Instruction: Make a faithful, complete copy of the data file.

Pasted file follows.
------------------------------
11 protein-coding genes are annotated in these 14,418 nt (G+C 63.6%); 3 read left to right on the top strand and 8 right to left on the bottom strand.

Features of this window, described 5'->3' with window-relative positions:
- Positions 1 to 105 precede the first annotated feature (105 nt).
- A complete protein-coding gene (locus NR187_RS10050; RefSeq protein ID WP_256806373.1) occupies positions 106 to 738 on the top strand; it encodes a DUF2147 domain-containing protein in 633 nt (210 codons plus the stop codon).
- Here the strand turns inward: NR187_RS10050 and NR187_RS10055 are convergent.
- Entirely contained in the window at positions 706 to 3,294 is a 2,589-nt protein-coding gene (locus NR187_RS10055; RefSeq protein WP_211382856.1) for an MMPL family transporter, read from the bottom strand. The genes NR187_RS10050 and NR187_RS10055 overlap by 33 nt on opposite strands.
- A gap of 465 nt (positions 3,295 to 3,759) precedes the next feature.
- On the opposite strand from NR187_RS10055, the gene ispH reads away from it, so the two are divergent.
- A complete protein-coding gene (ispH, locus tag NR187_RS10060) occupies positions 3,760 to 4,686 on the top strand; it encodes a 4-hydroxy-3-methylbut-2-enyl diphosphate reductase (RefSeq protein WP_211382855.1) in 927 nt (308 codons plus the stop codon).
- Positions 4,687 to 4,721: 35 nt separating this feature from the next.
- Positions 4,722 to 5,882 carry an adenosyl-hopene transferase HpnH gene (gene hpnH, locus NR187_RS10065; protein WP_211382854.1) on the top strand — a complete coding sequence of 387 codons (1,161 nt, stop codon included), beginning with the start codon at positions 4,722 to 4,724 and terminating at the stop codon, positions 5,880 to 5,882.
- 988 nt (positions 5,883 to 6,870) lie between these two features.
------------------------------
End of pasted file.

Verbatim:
11 protein-coding genes are annotated in these 14,418 nt (G+C 63.6%); 3 read left to right on the top strand and 8 right to left on the bottom strand.

Features of this window, described 5'->3' with window-relative positions:
- Positions 1 to 105 precede the first annotated feature (105 nt).
- A complete protein-coding gene (locus NR187_RS10050; RefSeq protein ID WP_256806373.1) occupies positions 106 to 738 on the top strand; it encodes a DUF2147 domain-containing protein in 633 nt (210 codons plus the stop codon).
- Here the strand turns inward: NR187_RS10050 and NR187_RS10055 are convergent.
- Entirely contained in the window at positions 706 to 3,294 is a 2,589-nt protein-coding gene (locus NR187_RS10055; RefSeq protein WP_211382856.1) for an MMPL family transporter, read from the bottom strand. The genes NR187_RS10050 and NR187_RS10055 overlap by 33 nt on opposite strands.
- A gap of 465 nt (positions 3,295 to 3,759) precedes the next feature.
- On the opposite strand from NR187_RS10055, the gene ispH reads away from it, so the two are divergent.
- A complete protein-coding gene (ispH, locus tag NR187_RS10060) occupies positions 3,760 to 4,686 on the top strand; it encodes a 4-hydroxy-3-methylbut-2-enyl diphosphate reductase (RefSeq protein WP_211382855.1) in 927 nt (308 codons plus the stop codon).
- Positions 4,687 to 4,721: 35 nt separating this feature from the next.
- Positions 4,722 to 5,882 carry an adenosyl-hopene transferase HpnH gene (gene hpnH, locus NR187_RS10065; protein WP_211382854.1) on the top strand — a complete coding sequence of 387 codons (1,161 nt, stop codon included), beginning with the start codon at positions 4,722 to 4,724 and terminating at the stop codon, positions 5,880 to 5,882.
- 988 nt (positions 5,883 to 6,870) lie between these two features.